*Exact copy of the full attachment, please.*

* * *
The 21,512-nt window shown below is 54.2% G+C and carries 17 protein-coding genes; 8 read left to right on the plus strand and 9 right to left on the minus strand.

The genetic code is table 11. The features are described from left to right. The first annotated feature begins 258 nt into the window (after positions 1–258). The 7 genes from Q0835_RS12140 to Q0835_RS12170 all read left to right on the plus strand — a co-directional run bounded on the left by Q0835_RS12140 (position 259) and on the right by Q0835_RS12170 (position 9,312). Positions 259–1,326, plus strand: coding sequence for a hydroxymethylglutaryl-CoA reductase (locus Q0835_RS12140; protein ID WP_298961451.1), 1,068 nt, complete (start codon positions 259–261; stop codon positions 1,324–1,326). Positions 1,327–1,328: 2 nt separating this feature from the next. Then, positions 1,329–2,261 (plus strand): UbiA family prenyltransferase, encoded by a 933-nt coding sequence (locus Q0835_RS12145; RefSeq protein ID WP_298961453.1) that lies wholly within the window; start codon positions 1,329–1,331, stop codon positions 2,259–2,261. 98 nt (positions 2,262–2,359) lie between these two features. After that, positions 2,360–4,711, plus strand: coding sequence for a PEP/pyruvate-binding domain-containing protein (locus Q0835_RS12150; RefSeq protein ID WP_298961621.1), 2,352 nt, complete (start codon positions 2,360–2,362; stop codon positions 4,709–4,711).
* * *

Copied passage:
The 21,512-nt window shown below is 54.2% G+C and carries 17 protein-coding genes; 8 read left to right on the plus strand and 9 right to left on the minus strand.

The genetic code is table 11. The features are described from left to right. The first annotated feature begins 258 nt into the window (after positions 1–258). The 7 genes from Q0835_RS12140 to Q0835_RS12170 all read left to right on the plus strand — a co-directional run bounded on the left by Q0835_RS12140 (position 259) and on the right by Q0835_RS12170 (position 9,312). Positions 259–1,326, plus strand: coding sequence for a hydroxymethylglutaryl-CoA reductase (locus Q0835_RS12140; protein ID WP_298961451.1), 1,068 nt, complete (start codon positions 259–261; stop codon positions 1,324–1,326). Positions 1,327–1,328: 2 nt separating this feature from the next. Then, positions 1,329–2,261 (plus strand): UbiA family prenyltransferase, encoded by a 933-nt coding sequence (locus Q0835_RS12145; RefSeq protein ID WP_298961453.1) that lies wholly within the window; start codon positions 1,329–1,331, stop codon positions 2,259–2,261. 98 nt (positions 2,262–2,359) lie between these two features. After that, positions 2,360–4,711, plus strand: coding sequence for a PEP/pyruvate-binding domain-containing protein (locus Q0835_RS12150; RefSeq protein ID WP_298961621.1), 2,352 nt, complete (start codon positions 2,360–2,362; stop codon positions 4,709–4,711).